These videoclips show that performers at spaces like parking lots and strip malls now do have a way to find an audience – although the interaction is not in real time and in real space. These spaces declared dead do seem to come alive and work in a way that is comparable to traditional city squares. At least in terms of processes of performance and identification. Whether there indeed is confrontation and a need to relate to each other, is not yet clear to me.

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  1. Great post Martijn! These are very good questions indeed.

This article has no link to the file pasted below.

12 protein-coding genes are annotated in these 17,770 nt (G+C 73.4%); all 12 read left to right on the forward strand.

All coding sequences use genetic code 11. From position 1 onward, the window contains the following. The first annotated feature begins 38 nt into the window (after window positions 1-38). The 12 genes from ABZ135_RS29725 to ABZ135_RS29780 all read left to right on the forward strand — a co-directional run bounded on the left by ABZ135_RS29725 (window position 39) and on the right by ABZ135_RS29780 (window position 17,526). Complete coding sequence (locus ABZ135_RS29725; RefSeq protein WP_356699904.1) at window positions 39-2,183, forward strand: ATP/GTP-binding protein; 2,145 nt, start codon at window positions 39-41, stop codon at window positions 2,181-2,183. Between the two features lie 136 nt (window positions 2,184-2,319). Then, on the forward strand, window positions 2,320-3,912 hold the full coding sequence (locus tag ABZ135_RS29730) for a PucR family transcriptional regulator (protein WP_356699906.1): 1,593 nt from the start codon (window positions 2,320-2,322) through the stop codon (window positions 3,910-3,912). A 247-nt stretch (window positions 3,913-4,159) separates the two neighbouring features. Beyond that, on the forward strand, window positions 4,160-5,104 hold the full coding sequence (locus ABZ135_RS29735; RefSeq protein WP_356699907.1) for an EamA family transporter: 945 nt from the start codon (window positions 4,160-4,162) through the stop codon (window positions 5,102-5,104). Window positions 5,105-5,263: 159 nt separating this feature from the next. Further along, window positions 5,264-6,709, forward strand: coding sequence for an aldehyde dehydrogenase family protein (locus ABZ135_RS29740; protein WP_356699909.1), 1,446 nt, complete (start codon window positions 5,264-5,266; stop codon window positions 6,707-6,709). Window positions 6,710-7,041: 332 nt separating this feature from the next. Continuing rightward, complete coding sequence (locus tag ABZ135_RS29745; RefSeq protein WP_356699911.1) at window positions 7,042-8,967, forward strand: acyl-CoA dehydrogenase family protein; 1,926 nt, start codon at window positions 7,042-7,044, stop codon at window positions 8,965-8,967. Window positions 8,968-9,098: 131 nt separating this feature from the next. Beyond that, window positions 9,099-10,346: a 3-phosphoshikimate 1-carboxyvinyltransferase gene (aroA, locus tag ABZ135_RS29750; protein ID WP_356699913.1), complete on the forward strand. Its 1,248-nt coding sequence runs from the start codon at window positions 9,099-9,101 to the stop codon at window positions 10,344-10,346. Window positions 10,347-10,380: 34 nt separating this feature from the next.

What interests me is the kind of self-presentations that are performed in these new mediatized urban spaces. They seem to be neither about a purely public identity (front stage), nor a private identity (back stage – using Goffman’s well-known distinction). Instead, a kind of ‘playful identities’ are performed, in between work and leisure. The concept of “third places” is often used to denote the new places where urbanites do work ánd socialize at the same time. You have posted about Starbucks urbanism in an earlier post, which exactly fits this idea. Since those places tend to exclude younger people through various mechanisms, and young people in their teens/early twenties don’t frequent these spots for various reasons, teens look for their own “third places” where they are neither at work (in school) nor at home (in their private sphere). Just like their older counterparts in the cafés – who are in the presence of other people yet working on their own laptops while listening to music on earphones – what these young people do is a strange mixture of being within one’s own group, and being on display to others. They both here and there; inaccessible and shut-off physically, yet opening up for- and being available through new media; present at the physical location but also thinking about the media places they are performing for. What this means for new kinds of co-presence is indeed easier to ask than to answer.